A predicative expression (or just predicative) is part of a clause predicate, and is an expression that typically follows a copula (or linking verb), e.g. be, seem, appear, or that appears as a second complement of a certain type of verb, e.g. call, make, name, etc. The most frequently acknowledged types of predicative expressions are predicative adjectives (also predicate adjectives) and predicative nominals (also predicate nominals). The main trait of all predicative expressions is that they serve to express a property that is assigned to a "subject", whereby this subject is usually the clause subject, but at times it can be the clause object. A primary distinction is drawn between predicative (also predicate) and attributive expressions. Further, predicative expressions are typically not clause arguments, and they are also typically not clause adjuncts. There is hence a three-way distinction between predicative expressions, arguments, and adjuncts.
The terms predicative expression on the one hand and subject complement and object complement on the other hand overlap in meaning to a large extent.
The most widely acknowledged predicative expressions are adjectives and nominals:
The formulations "over the subject" and "over the object" indicate that the predicative expression is expressing a property that is assigned to the subject or to the object. For example, the predicative expression a thief in the last sentence serves to assign to Jill the property of being a thief. Predicative nominals over subjects are also called predicate nominatives, a term borrowed from Latin grammars and indicating the morphological case that such expressions bear (in Latin).
While the most widely acknowledged predicative expressions are adjectives and nominals, most syntactic categories can be construed as predicative expressions, e.g.
There are, however, certain categories that cannot appear as predicative expressions. Adverbs ending in -ly, for instance, cannot appear as predicative expressions, e.g.
These examples raise the following fundamental question: What characteristic of words and phrases allows or prohibits them from appearing as predicative expressions? The answer to this question is not apparent.
Predicative expressions are not attributive expressions. The distinction is illustrated best using predicative and attributive adjectives:
A given clause usually contains a single predicative expression (unless coordination is involved), but it can contain multiple words attributive expressions, e.g. The friendly man found a large snake in his damp bag.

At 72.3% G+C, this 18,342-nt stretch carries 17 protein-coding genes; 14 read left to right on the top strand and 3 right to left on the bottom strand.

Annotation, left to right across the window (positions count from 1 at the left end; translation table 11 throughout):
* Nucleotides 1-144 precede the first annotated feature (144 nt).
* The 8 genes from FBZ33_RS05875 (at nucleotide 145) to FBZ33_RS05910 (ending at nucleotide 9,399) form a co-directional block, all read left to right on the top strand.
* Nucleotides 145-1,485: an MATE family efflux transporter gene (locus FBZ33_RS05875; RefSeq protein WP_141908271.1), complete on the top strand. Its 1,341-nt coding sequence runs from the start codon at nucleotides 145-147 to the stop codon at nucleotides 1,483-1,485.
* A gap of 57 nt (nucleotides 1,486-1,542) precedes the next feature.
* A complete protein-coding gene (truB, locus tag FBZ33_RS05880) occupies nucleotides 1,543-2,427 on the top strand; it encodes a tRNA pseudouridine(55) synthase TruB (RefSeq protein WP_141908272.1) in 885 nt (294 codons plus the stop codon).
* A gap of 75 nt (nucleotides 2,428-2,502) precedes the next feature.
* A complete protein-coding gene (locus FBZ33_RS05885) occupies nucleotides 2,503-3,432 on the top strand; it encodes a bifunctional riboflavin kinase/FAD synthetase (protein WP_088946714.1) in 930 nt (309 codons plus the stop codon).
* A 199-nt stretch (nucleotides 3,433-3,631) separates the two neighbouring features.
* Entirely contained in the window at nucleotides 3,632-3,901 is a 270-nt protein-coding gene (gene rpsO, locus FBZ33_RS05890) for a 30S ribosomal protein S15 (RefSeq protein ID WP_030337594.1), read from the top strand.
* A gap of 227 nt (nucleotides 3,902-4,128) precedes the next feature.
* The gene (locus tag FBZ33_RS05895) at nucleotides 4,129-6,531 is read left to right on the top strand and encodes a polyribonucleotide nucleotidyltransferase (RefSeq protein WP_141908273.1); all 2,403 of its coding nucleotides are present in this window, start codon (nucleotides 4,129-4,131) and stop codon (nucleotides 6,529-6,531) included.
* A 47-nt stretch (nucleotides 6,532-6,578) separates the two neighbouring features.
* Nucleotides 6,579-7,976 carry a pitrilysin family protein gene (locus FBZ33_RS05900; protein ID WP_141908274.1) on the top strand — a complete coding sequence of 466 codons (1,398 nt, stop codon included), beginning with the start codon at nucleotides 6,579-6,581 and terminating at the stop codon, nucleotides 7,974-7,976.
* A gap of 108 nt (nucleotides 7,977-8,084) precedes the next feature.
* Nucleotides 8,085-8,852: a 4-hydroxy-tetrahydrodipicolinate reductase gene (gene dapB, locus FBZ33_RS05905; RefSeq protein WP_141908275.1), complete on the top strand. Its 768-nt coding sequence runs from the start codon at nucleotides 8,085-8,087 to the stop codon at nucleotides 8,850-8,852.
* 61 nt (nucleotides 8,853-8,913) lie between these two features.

Every real number is rational OR irrational.
Predicative expressions are typically not arguments, e.g.
The predicative expressions here are properties that are assigned to the subject, whereas the arguments cannot be construed as such properties. Predicative expressions are also typically not adjuncts, e.g.
The predicative expressions again serve to assign a property to the subject, e.g. the property of being under the bed. In contrast, the adjuncts serve to establish the situational context. One can hence acknowledge a three-way distinction between predicative expressions, arguments, and adjuncts. However, upon deeper examination, the lines between these categories become blurred and overlap can occur. For instance, in the sentence Bill arrived drunk, one can judge drunk to be both a predicative expression (because it serves to assign a property to Bill) and an adjunct (because it appears optionally in the sentence).
Predicative expressions exist in most if not all languages. In languages that have morphological case, predicative nominals typically appear in the nominative case (e.g., German and Russian) or instrumental case (e.g. Russian), although predicative expressions over objects generally bear the same case as the object. Some languages lack an equivalent of the copula be, and many languages omit the copula in some contexts or optionally (see zero copula), which means that the case marker plays a greater role since it helps distinguish predicative nominals from argument nominals. Some languages (e.g., Tabasaran) have a separate predicative case.